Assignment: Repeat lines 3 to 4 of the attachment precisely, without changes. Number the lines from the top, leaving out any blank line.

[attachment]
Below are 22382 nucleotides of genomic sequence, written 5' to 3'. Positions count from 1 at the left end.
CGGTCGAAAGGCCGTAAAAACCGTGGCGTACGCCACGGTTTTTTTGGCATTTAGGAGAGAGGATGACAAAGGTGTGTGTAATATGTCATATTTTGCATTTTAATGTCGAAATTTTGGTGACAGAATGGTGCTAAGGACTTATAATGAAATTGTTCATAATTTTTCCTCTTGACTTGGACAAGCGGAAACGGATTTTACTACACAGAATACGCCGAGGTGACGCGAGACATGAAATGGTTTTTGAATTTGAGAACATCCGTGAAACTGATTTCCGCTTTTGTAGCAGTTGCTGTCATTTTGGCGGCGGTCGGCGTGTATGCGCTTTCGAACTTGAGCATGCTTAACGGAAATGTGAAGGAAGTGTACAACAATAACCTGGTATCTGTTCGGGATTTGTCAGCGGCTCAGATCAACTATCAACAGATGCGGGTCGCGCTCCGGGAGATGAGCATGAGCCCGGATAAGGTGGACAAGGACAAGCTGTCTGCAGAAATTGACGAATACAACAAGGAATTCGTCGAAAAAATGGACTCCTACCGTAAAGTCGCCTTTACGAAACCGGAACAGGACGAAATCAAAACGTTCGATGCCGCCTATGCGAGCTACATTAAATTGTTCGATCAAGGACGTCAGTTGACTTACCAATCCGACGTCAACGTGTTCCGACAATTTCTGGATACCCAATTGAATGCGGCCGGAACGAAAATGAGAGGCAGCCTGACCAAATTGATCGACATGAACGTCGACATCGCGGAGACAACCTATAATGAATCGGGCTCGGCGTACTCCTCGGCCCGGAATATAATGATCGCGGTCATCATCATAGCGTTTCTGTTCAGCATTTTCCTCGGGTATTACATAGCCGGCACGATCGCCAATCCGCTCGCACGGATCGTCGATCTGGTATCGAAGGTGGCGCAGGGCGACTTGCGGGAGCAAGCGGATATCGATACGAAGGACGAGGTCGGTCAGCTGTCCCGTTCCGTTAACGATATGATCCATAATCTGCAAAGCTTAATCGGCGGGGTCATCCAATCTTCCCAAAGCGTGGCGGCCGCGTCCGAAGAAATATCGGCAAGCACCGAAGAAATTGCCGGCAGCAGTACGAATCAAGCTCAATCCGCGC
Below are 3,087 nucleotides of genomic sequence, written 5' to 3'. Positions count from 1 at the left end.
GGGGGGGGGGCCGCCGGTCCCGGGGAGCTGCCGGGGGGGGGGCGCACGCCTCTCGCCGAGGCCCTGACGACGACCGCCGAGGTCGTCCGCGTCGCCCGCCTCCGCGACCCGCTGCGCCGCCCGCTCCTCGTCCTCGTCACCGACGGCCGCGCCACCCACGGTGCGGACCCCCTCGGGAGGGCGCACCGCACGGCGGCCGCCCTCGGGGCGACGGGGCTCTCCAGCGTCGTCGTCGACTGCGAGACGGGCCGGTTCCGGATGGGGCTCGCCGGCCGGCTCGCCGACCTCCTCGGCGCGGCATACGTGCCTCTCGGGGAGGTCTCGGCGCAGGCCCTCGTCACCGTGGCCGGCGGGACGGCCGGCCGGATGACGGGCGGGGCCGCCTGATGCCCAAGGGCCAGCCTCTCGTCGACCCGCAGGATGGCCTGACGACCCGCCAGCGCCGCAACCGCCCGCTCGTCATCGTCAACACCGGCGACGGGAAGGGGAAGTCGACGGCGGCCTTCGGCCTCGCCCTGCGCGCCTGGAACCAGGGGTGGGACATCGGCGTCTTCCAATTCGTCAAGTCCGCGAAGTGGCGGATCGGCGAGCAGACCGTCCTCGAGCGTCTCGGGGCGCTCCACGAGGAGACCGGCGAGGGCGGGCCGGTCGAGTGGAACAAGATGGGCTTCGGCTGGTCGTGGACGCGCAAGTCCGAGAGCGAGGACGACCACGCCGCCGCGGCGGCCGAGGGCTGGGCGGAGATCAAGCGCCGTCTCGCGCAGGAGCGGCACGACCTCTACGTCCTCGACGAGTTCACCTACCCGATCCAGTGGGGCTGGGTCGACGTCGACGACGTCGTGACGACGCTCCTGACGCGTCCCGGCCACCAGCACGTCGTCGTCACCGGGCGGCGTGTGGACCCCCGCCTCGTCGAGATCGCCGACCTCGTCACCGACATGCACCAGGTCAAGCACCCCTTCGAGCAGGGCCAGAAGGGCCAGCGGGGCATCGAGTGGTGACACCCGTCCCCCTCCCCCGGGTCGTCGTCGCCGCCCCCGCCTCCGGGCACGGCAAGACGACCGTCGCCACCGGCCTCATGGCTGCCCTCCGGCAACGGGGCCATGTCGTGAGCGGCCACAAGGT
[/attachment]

Below are 3,087 nucleotides of genomic sequence, written 5' to 3'. Positions count from 1 at the left end.
GGGGGGGGGGCCGCCGGTCCCGGGGAGCTGCCGGGGGGGGGGCGCACGCCTCTCGCCGAGGCCCTGACGACGACCGCCGAGGTCGTCCGCGTCGCCCGCCTCCGCGACCCGCTGCGCCGCCCGCTCCTCGTCCTCGTCACCGACGGCCGCGCCACCCACGGTGCGGACCCCCTCGGGAGGGCGCACCGCACGGCGGCCGCCCTCGGGGCGACGGGGCTCTCCAGCGTCGTCGTCGACTGCGAGACGGGCCGGTTCCGGATGGGGCTCGCCGGCCGGCTCGCCGACCTCCTCGGCGCGGCATACGTGCCTCTCGGGGAGGTCTCGGCGCAGGCCCTCGTCACCGTGGCCGGCGGGACGGCCGGCCGGATGACGGGCGGGGCCGCCTGATGCCCAAGGGCCAGCCTCTCGTCGACCCGCAGGATGGCCTGACGACCCGCCAGCGCCGCAACCGCCCGCTCGTCATCGTCAACACCGGCGACGGGAAGGGGAAGTCGACGGCGGCCTTCGGCCTCGCCCTGCGCGCCTGGAACCAGGGGTGGGACATCGGCGTCTTCCAATTCGTCAAGTCCGCGAAGTGGCGGATCGGCGAGCAGACCGTCCTCGAGCGTCTCGGGGCGCTCCACGAGGAGACCGGCGAGGGCGGGCCGGTCGAGTGGAACAAGATGGGCTTCGGCTGGTCGTGGACGCGCAAGTCCGAGAGCGAGGACGACCACGCCGCCGCGGCGGCCGAGGGCTGGGCGGAGATCAAGCGCCGTCTCGCGCAGGAGCGGCACGACCTCTACGTCCTCGACGAGTTCACCTACCCGATCCAGTGGGGCTGGGTCGACGTCGACGACGTCGTGACGACGCTCCTGACGCGTCCCGGCCACCAGCACGTCGTCGTCACCGGGCGGCGTGTGGACCCCCGCCTCGTCGAGATCGCCGACCTCGTCACCGACATGCACCAGGTCAAGCACCCCTTCGAGCAGGGCCAGAAGGGCCAGCGGGGCATCGAGTGGTGACACCCGTCCCCCTCCCCCGGGTCGTCGTCGCCGCCCCCGCCTCCGGGCACGGCAAGACGACCGTCGCCACCGGCCTCATGGCTGCCCTCCGGCAACGGGGCCATGTCGTGAGCGGCCACAAGGT